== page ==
Employers in all 50 states have to provide workers’ compensation coverage according to their state’s laws and regulations. The laws in some states provide an exception for some very small employers and allow some large employers to be self-insuring. In addition to providing coverage, however, employers may have additional responsibilities. These include:
- Posting notices of compliance with the workers’ compensation law of the state at each work site
- Making sure that reports of injuries are made to the appropriate workers’ compensation office
- Providing a written report of all accidents resulting in injury in which a worker loses a certain amount of time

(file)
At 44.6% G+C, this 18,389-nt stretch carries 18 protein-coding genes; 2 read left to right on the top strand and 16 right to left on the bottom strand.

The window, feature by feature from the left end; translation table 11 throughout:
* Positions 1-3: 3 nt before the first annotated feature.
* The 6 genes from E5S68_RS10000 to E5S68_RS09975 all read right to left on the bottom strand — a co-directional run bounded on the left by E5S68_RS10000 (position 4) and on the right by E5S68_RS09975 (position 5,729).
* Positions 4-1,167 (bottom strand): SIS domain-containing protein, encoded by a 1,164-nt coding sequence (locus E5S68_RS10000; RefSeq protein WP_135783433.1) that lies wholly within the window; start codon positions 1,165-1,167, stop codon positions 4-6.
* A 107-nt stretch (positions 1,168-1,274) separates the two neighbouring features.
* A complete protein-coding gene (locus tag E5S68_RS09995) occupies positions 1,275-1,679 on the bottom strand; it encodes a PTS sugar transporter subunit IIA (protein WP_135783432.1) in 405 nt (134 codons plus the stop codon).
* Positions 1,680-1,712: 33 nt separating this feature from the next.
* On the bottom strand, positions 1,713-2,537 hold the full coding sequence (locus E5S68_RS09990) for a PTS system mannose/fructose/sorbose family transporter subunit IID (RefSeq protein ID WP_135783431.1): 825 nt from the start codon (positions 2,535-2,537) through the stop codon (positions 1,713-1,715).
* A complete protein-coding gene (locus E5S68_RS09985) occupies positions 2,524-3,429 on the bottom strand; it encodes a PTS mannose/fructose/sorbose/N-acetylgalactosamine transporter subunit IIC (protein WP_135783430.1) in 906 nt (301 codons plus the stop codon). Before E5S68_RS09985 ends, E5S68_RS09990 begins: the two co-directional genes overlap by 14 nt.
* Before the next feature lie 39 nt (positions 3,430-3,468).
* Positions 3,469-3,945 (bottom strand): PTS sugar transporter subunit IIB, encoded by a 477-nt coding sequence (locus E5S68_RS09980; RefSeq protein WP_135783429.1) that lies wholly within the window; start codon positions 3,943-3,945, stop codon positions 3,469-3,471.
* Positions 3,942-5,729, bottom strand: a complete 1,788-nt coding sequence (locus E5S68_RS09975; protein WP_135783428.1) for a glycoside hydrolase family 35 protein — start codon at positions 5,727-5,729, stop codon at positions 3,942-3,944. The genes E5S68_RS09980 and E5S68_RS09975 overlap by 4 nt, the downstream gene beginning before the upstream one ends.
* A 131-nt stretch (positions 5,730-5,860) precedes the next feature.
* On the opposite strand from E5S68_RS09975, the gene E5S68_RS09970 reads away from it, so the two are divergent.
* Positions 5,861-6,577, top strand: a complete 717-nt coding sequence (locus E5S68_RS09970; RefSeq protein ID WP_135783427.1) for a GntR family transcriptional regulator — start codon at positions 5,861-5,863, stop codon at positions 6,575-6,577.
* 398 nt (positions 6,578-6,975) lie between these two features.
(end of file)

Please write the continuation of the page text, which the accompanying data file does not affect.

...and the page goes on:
- Providing immediate emergency medical treatment for employees who sustain on-the-job injuries
- Fulfilling all requests for further information requested by the state’s workers’ compensation enforcement agency
- Furnishing medical attention if the worker is unable or unwilling to find a physician on his or her own
Most state laws prohibit employers from discriminating against employees who file workers’ compensation claims. Each state also provides for penalties and fines for employers who fail to fulfill their responsibilities under the law. Each state has an administrative process to make a claim of violation of workers’ comp laws against an employer. If the employer fails to defend against the claim, or, after defending against the claim, is found to have violated the law, the law provides for fines and penalties to be assessed against the employer.